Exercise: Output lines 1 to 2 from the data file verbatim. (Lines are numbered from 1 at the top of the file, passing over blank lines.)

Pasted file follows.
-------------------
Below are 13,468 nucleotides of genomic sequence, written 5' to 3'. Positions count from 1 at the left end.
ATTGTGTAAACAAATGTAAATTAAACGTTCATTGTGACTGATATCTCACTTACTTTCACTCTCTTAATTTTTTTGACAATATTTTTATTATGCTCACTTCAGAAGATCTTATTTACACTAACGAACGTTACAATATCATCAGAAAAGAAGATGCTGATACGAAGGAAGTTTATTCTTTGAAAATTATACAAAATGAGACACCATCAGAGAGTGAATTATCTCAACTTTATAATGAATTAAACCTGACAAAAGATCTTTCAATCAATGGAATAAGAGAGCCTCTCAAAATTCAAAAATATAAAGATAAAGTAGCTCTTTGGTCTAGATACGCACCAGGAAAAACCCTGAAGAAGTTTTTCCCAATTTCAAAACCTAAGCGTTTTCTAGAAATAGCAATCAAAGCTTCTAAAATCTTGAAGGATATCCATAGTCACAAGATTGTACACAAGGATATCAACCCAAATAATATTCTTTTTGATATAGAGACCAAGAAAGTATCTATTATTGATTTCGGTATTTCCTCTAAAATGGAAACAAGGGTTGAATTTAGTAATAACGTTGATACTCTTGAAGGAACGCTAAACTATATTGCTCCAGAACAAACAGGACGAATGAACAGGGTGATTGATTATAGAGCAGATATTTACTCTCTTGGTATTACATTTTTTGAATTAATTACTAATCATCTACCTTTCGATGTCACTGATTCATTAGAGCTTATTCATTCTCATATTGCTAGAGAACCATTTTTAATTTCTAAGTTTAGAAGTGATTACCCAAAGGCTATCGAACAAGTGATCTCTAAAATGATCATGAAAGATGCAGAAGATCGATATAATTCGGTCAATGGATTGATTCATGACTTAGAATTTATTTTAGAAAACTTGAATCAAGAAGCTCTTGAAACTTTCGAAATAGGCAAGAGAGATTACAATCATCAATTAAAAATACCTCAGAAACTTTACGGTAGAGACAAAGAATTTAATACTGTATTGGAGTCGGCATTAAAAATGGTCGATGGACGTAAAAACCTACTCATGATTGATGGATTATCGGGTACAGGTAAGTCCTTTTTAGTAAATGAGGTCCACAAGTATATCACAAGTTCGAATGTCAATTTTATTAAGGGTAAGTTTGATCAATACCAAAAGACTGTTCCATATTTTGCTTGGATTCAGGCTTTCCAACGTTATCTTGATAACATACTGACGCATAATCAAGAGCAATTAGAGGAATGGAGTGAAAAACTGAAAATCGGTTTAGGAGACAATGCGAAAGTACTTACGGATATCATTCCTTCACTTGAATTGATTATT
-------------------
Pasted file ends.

Below are 13,468 nucleotides of genomic sequence, written 5' to 3'. Positions count from 1 at the left end.
ATTGTGTAAACAAATGTAAATTAAACGTTCATTGTGACTGATATCTCACTTACTTTCACTCTCTTAATTTTTTTGACAATATTTTTATTATGCTCACTTCAGAAGATCTTATTTACACTAACGAACGTTACAATATCATCAGAAAAGAAGATGCTGATACGAAGGAAGTTTATTCTTTGAAAATTATACAAAATGAGACACCATCAGAGAGTGAATTATCTCAACTTTATAATGAATTAAACCTGACAAAAGATCTTTCAATCAATGGAATAAGAGAGCCTCTCAAAATTCAAAAATATAAAGATAAAGTAGCTCTTTGGTCTAGATACGCACCAGGAAAAACCCTGAAGAAGTTTTTCCCAATTTCAAAACCTAAGCGTTTTCTAGAAATAGCAATCAAAGCTTCTAAAATCTTGAAGGATATCCATAGTCACAAGATTGTACACAAGGATATCAACCCAAATAATATTCTTTTTGATATAGAGACCAAGAAAGTATCTATTATTGATTTCGGTATTTCCTCTAAAATGGAAACAAGGGTTGAATTTAGTAATAACGTTGATACTCTTGAAGGAACGCTAAACTATATTGCTCCAGAACAAACAGGACGAATGAACAGGGTGATTGATTATAGAGCAGATATTTACTCTCTTGGTATTACATTTTTTGAATTAATTACTAATCATCTACCTTTCGATGTCACTGATTCATTAGAGCTTATTCATTCTCATATTGCTAGAGAACCATTTTTAATTTCTAAGTTTAGAAGTGATTACCCAAAGGCTATCGAACAAGTGATCTCTAAAATGATCATGAAAGATGCAGAAGATCGATATAATTCGGTCAATGGATTGATTCATGACTTAGAATTTATTTTAGAAAACTTGAATCAAGAAGCTCTTGAAACTTTCGAAATAGGCAAGAGAGATTACAATCATCAATTAAAAATACCTCAGAAACTTTACGGTAGAGACAAAGAATTTAATACTGTATTGGAGTCGGCATTAAAAATGGTCGATGGACGTAAAAACCTACTCATGATTGATGGATTATCGGGTACAGGTAAGTCCTTTTTAGTAAATGAGGTCCACAAGTATATCACAAGTTCGAATGTCAATTTTATTAAGGGTAAGTTTGATCAATACCAAAAGACTGTTCCATATTTTGCTTGGATTCAGGCTTTCCAACGTTATCTTGATAACATACTGACGCATAATCAAGAGCAATTAGAGGAATGGAGTGAAAAACTGAAAATCGGTTTAGGAGACAATGCGAAAGTACTTACGGATATCATTCCTTCACTTGAATTGATTATT